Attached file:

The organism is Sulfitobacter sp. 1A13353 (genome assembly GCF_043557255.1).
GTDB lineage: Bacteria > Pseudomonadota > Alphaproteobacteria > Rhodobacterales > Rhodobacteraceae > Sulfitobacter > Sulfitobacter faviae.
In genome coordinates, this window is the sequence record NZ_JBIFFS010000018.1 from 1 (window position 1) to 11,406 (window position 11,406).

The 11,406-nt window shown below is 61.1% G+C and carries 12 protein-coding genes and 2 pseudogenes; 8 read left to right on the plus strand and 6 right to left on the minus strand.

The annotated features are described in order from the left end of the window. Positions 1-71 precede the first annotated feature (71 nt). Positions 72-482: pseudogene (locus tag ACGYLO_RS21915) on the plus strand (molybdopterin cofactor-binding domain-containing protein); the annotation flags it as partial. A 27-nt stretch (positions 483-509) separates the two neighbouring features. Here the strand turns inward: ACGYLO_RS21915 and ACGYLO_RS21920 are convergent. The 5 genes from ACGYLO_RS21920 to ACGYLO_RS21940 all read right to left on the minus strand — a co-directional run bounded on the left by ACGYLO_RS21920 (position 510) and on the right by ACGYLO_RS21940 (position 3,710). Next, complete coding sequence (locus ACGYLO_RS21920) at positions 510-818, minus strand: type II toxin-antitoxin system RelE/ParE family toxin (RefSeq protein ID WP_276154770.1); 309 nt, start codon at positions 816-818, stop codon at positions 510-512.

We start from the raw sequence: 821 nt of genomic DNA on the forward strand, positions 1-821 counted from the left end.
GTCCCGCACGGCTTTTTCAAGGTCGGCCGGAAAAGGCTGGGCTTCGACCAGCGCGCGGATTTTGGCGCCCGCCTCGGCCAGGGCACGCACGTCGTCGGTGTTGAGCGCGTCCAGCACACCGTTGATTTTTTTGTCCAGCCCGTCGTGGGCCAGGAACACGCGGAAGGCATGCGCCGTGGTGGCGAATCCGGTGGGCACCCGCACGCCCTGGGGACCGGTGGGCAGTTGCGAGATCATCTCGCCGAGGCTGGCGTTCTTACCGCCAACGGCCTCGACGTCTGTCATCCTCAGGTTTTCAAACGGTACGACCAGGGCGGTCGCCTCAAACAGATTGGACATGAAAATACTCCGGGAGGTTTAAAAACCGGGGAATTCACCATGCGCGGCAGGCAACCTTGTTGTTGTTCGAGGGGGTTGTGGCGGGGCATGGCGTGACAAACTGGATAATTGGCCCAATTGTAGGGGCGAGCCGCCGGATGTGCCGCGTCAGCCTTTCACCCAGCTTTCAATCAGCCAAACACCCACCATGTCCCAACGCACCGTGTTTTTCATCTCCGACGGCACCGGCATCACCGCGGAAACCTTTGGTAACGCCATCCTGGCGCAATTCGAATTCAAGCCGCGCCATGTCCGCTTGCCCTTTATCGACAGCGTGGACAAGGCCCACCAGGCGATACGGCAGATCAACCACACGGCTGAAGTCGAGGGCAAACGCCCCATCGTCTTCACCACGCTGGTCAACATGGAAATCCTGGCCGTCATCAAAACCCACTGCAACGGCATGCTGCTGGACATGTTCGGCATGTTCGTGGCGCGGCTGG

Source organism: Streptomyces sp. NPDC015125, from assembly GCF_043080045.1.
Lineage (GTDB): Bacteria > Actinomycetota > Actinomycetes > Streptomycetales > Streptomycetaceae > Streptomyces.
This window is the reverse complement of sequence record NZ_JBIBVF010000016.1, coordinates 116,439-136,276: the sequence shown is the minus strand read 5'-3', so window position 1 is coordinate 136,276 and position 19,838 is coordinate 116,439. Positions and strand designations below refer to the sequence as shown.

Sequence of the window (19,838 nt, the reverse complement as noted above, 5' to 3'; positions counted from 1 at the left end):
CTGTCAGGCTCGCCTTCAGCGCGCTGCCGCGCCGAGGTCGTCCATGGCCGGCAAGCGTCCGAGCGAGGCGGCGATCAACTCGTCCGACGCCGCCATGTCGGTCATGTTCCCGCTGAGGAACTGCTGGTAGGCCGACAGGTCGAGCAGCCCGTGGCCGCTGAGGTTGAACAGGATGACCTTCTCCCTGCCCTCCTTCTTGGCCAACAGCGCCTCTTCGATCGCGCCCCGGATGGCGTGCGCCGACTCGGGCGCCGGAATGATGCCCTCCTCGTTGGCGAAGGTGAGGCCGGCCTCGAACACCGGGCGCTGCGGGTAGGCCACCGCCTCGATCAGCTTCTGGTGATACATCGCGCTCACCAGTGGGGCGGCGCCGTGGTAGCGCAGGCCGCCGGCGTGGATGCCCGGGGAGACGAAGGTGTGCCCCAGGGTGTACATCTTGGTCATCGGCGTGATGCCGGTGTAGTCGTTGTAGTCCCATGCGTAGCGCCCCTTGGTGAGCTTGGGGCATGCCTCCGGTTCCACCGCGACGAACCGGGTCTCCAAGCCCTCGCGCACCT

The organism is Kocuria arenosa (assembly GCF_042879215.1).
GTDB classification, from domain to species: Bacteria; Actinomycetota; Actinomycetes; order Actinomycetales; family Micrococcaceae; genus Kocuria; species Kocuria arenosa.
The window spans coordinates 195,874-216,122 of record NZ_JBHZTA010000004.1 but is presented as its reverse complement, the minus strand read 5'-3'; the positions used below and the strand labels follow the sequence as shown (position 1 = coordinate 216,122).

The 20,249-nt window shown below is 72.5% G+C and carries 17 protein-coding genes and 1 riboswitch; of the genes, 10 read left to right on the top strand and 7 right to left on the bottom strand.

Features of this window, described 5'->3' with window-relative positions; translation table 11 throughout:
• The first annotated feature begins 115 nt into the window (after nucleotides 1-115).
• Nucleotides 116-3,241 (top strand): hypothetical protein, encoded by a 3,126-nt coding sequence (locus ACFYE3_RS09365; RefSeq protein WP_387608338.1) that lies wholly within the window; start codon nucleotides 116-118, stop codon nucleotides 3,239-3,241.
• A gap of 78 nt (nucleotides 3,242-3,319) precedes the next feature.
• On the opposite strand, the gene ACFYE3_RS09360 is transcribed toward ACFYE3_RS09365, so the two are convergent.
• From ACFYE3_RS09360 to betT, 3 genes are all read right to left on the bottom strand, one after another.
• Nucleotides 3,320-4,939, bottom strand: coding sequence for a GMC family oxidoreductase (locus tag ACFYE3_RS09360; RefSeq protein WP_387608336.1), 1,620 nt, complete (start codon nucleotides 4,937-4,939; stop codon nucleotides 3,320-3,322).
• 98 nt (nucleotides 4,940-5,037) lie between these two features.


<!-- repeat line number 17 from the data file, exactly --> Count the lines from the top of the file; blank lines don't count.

Features of this window, described 5'->3' with window-relative positions; translation table 11 throughout: